Saturday, July 19, 2008

Dreams—Waking and Sleeping

Dreamwork—helping people access and decipher the messages in their own night movies—was one of the services I offered in my former astrology-plus practice.

I have been a dream catcher for as long as I can remember. After journaling my nightly entertainment and instruction for decades, I understand my own dream code. This is what it takes—writing it down and taking persistent shots at analyzing the content, until you see the patterns, rhyme, and reason. Once you get the hang of your personalized symbols, the sky’s the limit on self-understanding.

Free guidance in your sleep. What could be more laid back? Effortless?

Even more enticing: This symbol system spills over into waking life. For instance, I got the message that it was time to look for my birth mom when the topic of adoption kept coming up in every other conversation and a magazine connecting adoptees and birth parents appeared in the window of my local bookstore. The one I passed every day and could not miss if I tried. A series of dreams about happy reunions complemented these waking hints, although the characters in the stories varied.

As you can see, the message I was supposed to “get” was a very simplified nugget of the material I was receiving. My world kept repeating “adoption, adoption” and my dreams whispered “happy reunions, happy reunions.” By not being hung-up on the details—by zeroing in on the simplest core message—my dreams came true, both sleeping and waking, in a happy reunion with Original Mom in 1986.

This reminds me of two of my favorite dreamwork techniques. One is to nugget your dream down to a single sentence, like a blurb in the TV Guide. Example from last night’s dream: Woman returns to her childhood home to find it renovated and moved to a different location.

I was the woman, but it’s better to take yourself out of the description, in case you or any other star is symbolic. Could be I represent someone else, as dreams are notorious for morphing one person into another and substituting one person for someone else with similar characteristics.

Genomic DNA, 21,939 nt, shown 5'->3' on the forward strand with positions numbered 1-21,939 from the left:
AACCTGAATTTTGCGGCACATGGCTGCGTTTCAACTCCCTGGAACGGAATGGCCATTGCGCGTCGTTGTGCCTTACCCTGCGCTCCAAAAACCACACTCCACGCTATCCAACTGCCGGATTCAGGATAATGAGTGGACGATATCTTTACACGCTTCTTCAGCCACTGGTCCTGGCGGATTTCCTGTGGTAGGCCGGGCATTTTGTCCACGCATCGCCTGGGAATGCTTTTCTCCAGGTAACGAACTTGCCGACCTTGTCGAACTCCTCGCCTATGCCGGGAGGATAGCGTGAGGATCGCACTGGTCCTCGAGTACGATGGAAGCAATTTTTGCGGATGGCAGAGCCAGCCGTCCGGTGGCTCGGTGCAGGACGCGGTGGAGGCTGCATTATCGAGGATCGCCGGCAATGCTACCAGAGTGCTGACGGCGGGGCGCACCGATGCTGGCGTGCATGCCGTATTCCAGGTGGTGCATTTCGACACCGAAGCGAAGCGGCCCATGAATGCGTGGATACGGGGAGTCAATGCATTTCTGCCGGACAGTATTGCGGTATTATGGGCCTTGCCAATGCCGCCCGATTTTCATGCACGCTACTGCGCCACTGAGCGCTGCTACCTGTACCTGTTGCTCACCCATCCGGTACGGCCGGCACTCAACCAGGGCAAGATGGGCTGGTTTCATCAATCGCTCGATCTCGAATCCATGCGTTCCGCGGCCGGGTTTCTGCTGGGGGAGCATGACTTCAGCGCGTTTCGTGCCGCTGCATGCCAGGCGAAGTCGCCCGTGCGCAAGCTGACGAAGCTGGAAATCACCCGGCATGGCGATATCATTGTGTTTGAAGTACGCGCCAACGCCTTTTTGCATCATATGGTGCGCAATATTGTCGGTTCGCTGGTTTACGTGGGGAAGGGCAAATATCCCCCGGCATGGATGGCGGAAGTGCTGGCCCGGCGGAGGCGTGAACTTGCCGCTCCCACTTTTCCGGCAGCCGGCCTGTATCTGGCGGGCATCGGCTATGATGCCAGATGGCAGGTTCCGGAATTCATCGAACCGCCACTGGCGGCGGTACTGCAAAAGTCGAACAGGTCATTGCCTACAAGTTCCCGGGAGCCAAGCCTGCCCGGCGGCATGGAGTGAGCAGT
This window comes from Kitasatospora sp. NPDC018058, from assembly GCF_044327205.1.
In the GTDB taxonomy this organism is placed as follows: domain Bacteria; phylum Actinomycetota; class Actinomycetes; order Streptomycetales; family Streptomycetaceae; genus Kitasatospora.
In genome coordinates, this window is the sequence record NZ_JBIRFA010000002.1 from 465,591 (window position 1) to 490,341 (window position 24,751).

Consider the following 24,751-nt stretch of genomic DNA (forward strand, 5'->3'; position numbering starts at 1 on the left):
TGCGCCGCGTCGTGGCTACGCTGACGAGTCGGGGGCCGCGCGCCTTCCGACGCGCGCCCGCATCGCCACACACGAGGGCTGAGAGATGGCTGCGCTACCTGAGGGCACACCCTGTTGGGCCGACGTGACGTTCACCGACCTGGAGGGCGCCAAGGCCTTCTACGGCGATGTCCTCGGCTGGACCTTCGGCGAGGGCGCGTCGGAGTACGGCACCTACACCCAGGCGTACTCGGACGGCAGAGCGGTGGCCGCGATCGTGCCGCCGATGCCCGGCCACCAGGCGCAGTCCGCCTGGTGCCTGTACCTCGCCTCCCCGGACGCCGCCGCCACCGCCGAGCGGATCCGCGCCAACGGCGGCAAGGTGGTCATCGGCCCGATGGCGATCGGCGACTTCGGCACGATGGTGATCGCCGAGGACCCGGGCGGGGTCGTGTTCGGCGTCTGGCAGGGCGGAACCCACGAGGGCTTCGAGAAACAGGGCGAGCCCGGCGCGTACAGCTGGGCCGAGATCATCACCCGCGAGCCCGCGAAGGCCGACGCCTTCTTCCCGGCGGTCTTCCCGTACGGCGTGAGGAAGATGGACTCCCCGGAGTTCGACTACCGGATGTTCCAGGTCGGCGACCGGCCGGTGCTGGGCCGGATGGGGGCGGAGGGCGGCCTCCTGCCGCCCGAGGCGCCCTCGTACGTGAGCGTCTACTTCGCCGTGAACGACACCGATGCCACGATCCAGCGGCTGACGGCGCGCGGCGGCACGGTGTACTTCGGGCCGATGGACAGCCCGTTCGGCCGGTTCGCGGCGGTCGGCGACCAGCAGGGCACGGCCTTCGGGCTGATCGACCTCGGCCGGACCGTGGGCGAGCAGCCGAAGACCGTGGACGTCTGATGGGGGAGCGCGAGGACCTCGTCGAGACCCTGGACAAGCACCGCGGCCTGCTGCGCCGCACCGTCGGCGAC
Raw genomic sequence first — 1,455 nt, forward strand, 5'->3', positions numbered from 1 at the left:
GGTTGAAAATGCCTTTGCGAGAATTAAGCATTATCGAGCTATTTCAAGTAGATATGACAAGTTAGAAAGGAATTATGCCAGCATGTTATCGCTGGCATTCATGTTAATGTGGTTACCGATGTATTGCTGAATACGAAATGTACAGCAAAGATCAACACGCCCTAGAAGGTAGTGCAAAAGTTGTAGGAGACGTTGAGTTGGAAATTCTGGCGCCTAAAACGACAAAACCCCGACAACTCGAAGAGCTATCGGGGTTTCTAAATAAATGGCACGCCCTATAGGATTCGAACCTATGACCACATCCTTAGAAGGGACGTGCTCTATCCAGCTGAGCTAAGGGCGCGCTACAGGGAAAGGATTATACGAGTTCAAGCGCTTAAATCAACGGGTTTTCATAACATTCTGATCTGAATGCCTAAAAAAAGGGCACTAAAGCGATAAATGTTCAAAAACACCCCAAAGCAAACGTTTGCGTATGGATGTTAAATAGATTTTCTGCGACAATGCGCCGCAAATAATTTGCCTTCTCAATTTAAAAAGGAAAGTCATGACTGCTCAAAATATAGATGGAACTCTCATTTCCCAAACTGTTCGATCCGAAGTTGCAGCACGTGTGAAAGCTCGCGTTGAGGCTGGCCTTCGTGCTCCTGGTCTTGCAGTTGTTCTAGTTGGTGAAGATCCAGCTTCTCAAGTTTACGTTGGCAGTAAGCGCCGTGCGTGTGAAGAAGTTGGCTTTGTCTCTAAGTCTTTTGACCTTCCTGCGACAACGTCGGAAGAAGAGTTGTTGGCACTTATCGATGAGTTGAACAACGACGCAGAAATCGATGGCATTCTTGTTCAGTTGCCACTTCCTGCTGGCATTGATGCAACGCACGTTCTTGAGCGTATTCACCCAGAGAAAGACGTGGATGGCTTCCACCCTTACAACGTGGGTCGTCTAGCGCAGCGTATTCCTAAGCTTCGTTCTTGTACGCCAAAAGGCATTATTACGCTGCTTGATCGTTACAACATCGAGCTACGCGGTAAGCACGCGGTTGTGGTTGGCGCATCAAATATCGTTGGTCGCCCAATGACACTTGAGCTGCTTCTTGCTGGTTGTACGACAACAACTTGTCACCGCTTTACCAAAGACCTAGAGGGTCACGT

My childhood home represents security and happiness to me. My time in that little brick house were the best years of my life.

The blurb nuggets it down to a simple concept. The house can change in appearance or location, but I can still find what it represents in an uncertain world—stability.

The other technique I love is titling dreams. I took a workshop once where I learned this trick, and it has helped me vastly in dream synthesis—discovering the core message. It’s important to use your first inspiration in titles, as they are usually spot-on. I called my childhood home dream, Happy Childhood Home: Moved, Redone.

There are many other techniques I have developed over time, but the most important thing I want to share is that dreams are the portal to intuition and learning to use divine guidance toward abundant living. In order to mine your subconscious, you have to go down the shaft and hang out there—a lot. I know some people are scared of the dark, but remember that little light the miners wear on their heads to guide them on their way? Right on their third (intuitive) eye? It symbolizes insight, and the stuff they seek is treasure.

So, what if you’re somewhat new at all this? How do you get started?

If you don’t already remember your dreams, here’s a medical fact. You have them; you simply have not invited them into waking memory.

Here are some helpful dream memory tips:

  • Get enough sleep. I dream triple the content on days I can get 8-9 hours.

  • Avoid stimulants, especially caffeine, beyond morning

  • Avoid alcohol at night

  • Anything deeply relaxing before bedtime enhances—lavender baths, meditation, tense/release of muscles

  • Pray about or affirm your desire to remember your dreams. You can even write a note to your Higher Power requesting guidance on a specific issue and put it under your pillow.

  • Keep a note pad handy to jot down memories first thing upon waking, even in the middle of the night, along with a high intensity reading light that won’t bother your partner if you share a bed.

  • Put the herb mugwort under your pillow, which you’re likely to find at your local health food store. The scent stimulates dreams.

  • Use flower essences that evoke dreaming.

Dreams are so integral to the intuition and insight needed to have a cool life, no matter what your age; I encourage you to invite them into yours wholeheartedly.

Dreams are like people. The more you court them and pay attention to them, the more they’ll want to hang out with you—and share themselves.

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